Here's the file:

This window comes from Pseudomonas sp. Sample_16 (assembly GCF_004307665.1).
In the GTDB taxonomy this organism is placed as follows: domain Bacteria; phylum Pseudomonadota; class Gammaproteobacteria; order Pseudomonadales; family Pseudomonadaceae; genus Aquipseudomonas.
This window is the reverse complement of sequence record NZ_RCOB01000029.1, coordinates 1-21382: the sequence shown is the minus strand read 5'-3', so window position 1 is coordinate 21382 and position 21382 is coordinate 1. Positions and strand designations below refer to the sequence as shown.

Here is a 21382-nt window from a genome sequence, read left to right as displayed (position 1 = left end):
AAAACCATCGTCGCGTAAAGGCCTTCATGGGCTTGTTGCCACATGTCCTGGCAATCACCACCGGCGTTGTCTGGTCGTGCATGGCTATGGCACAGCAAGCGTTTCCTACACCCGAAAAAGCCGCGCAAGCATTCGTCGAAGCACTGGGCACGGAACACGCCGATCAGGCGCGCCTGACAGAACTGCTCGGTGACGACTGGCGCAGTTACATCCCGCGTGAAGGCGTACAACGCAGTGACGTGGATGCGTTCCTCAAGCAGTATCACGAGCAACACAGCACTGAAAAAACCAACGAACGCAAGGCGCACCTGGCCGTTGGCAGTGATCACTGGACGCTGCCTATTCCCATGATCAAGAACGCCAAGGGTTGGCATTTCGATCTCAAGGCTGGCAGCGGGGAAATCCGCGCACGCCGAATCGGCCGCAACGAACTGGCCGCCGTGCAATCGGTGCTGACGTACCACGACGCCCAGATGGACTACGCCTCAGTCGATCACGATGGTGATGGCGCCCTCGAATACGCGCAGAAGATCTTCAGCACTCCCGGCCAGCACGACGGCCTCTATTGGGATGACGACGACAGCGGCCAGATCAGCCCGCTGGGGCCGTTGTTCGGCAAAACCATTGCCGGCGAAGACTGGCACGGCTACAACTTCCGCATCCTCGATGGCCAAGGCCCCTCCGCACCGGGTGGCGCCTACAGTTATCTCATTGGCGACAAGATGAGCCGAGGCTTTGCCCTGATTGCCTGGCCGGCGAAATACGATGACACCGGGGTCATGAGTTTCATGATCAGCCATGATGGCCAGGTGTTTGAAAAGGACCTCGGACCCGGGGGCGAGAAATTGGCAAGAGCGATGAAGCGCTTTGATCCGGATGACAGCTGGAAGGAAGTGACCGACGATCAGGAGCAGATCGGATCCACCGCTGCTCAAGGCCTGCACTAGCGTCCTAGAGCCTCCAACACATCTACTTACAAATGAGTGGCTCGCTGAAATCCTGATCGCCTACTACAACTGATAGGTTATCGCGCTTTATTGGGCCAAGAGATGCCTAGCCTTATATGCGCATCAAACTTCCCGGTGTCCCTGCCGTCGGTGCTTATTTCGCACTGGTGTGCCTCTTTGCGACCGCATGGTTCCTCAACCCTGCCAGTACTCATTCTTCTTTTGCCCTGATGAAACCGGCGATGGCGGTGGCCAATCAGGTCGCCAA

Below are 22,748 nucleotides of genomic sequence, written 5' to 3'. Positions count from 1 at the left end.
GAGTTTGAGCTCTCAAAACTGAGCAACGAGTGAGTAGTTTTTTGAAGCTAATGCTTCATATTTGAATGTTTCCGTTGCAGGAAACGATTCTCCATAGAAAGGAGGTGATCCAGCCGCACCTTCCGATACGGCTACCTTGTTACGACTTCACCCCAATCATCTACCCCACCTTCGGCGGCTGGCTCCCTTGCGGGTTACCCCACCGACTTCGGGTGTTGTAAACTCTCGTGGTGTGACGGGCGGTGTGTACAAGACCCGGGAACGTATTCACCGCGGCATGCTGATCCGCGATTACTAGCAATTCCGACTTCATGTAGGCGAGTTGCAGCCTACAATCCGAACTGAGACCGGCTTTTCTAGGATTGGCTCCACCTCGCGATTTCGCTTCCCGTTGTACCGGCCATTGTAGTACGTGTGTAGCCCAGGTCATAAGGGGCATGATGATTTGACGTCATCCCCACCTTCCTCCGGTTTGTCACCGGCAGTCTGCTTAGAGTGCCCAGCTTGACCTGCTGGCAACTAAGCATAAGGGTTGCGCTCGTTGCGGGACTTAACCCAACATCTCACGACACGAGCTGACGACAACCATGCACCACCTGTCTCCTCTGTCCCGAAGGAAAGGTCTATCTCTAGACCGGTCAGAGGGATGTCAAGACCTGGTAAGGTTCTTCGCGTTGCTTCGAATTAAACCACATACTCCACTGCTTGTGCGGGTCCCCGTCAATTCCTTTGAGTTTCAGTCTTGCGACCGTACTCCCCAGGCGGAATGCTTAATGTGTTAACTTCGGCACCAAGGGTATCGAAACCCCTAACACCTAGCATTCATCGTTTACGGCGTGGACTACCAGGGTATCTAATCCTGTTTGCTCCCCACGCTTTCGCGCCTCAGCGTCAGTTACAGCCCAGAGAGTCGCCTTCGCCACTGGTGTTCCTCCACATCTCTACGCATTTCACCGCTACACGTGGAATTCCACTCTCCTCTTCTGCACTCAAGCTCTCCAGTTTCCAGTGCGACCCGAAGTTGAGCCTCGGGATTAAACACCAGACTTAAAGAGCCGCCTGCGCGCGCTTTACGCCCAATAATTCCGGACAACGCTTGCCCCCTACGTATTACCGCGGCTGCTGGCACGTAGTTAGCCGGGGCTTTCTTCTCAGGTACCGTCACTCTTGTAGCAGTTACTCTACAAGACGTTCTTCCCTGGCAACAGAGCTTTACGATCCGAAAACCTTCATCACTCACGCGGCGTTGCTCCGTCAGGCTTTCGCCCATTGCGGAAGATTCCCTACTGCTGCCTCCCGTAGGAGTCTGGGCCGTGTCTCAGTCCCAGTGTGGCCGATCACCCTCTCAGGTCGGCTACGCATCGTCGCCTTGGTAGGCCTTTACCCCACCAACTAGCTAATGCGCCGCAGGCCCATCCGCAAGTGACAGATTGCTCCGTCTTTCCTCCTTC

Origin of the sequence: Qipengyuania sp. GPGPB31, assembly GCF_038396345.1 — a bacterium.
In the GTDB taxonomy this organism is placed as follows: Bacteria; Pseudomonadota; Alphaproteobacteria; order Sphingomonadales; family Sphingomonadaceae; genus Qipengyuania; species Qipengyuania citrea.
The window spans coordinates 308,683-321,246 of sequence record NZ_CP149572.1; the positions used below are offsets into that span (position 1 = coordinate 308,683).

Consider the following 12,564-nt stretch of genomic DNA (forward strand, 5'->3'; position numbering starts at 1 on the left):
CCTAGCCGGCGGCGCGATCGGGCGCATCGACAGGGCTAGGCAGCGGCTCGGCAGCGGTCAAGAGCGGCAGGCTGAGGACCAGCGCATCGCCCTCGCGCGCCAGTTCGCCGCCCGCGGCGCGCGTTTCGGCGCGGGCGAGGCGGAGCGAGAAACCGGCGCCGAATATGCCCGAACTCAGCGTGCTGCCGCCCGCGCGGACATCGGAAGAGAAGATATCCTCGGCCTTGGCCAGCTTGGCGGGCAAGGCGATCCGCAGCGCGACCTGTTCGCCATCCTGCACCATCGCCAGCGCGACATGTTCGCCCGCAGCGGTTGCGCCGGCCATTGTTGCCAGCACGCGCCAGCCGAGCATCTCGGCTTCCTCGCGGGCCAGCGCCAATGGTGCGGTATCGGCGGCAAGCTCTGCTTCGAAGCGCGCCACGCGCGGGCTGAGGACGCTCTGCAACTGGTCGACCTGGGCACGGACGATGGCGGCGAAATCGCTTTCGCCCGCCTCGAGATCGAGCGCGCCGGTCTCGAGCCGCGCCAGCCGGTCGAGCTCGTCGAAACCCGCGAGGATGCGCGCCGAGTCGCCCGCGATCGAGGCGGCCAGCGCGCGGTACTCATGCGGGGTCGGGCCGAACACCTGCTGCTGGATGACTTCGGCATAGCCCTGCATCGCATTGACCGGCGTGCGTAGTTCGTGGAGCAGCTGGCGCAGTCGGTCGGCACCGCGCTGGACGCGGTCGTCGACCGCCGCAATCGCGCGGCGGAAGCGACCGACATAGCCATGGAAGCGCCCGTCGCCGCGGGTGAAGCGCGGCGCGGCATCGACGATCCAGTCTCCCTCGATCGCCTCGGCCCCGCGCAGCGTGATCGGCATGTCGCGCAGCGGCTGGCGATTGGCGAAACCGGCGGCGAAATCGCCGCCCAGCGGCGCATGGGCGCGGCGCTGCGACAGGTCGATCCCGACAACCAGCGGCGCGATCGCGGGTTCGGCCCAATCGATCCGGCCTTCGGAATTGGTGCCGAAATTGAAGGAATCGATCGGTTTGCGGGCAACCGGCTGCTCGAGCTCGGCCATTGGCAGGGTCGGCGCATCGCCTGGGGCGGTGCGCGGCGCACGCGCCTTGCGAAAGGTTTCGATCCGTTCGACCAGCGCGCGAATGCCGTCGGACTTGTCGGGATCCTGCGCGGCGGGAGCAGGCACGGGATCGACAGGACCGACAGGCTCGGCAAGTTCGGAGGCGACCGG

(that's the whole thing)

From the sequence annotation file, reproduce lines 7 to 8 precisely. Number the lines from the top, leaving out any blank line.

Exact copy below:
GAGTTTGAGCTCTCAAAACTGAGCAACGAGTGAGTAGTTTTTTGAAGCTAATGCTTCATATTTGAATGTTTCCGTTGCAGGAAACGATTCTCCATAGAAAGGAGGTGATCCAGCCGCACCTTCCGATACGGCTACCTTGTTACGACTTCACCCCAATCATCTACCCCACCTTCGGCGGCTGGCTCCCTTGCGGGTTACCCCACCGACTTCGGGTGTTGTAAACTCTCGTGGTGTGACGGGCGGTGTGTACAAGACCCGGGAACGTATTCACCGCGGCATGCTGATCCGCGATTACTAGCAATTCCGACTTCATGTAGGCGAGTTGCAGCCTACAATCCGAACTGAGACCGGCTTTTCTAGGATTGGCTCCACCTCGCGATTTCGCTTCCCGTTGTACCGGCCATTGTAGTACGTGTGTAGCCCAGGTCATAAGGGGCATGATGATTTGACGTCATCCCCACCTTCCTCCGGTTTGTCACCGGCAGTCTGCTTAGAGTGCCCAGCTTGACCTGCTGGCAACTAAGCATAAGGGTTGCGCTCGTTGCGGGACTTAACCCAACATCTCACGACACGAGCTGACGACAACCATGCACCACCTGTCTCCTCTGTCCCGAAGGAAAGGTCTATCTCTAGACCGGTCAGAGGGATGTCAAGACCTGGTAAGGTTCTTCGCGTTGCTTCGAATTAAACCACATACTCCACTGCTTGTGCGGGTCCCCGTCAATTCCTTTGAGTTTCAGTCTTGCGACCGTACTCCCCAGGCGGAATGCTTAATGTGTTAACTTCGGCACCAAGGGTATCGAAACCCCTAACACCTAGCATTCATCGTTTACGGCGTGGACTACCAGGGTATCTAATCCTGTTTGCTCCCCACGCTTTCGCGCCTCAGCGTCAGTTACAGCCCAGAGAGTCGCCTTCGCCACTGGTGTTCCTCCACATCTCTACGCATTTCACCGCTACACGTGGAATTCCACTCTCCTCTTCTGCACTCAAGCTCTCCAGTTTCCAGTGCGACCCGAAGTTGAGCCTCGGGATTAAACACCAGACTTAAAGAGCCGCCTGCGCGCGCTTTACGCCCAATAATTCCGGACAACGCTTGCCCCCTACGTATTACCGCGGCTGCTGGCACGTAGTTAGCCGGGGCTTTCTTCTCAGGTACCGTCACTCTTGTAGCAGTTACTCTACAAGACGTTCTTCCCTGGCAACAGAGCTTTACGATCCGAAAACCTTCATCACTCACGCGGCGTTGCTCCGTCAGGCTTTCGCCCATTGCGGAAGATTCCCTACTGCTGCCTCCCGTAGGAGTCTGGGCCGTGTCTCAGTCCCAGTGTGGCCGATCACCCTCTCAGGTCGGCTACGCATCGTCGCCTTGGTAGGCCTTTACCCCACCAACTAGCTAATGCGCCGCAGGCCCATCCGCAAGTGACAGATTGCTCCGTCTTTCCTCCTTC

Origin of the sequence: Qipengyuania sp. GPGPB31, assembly GCF_038396345.1 — a bacterium.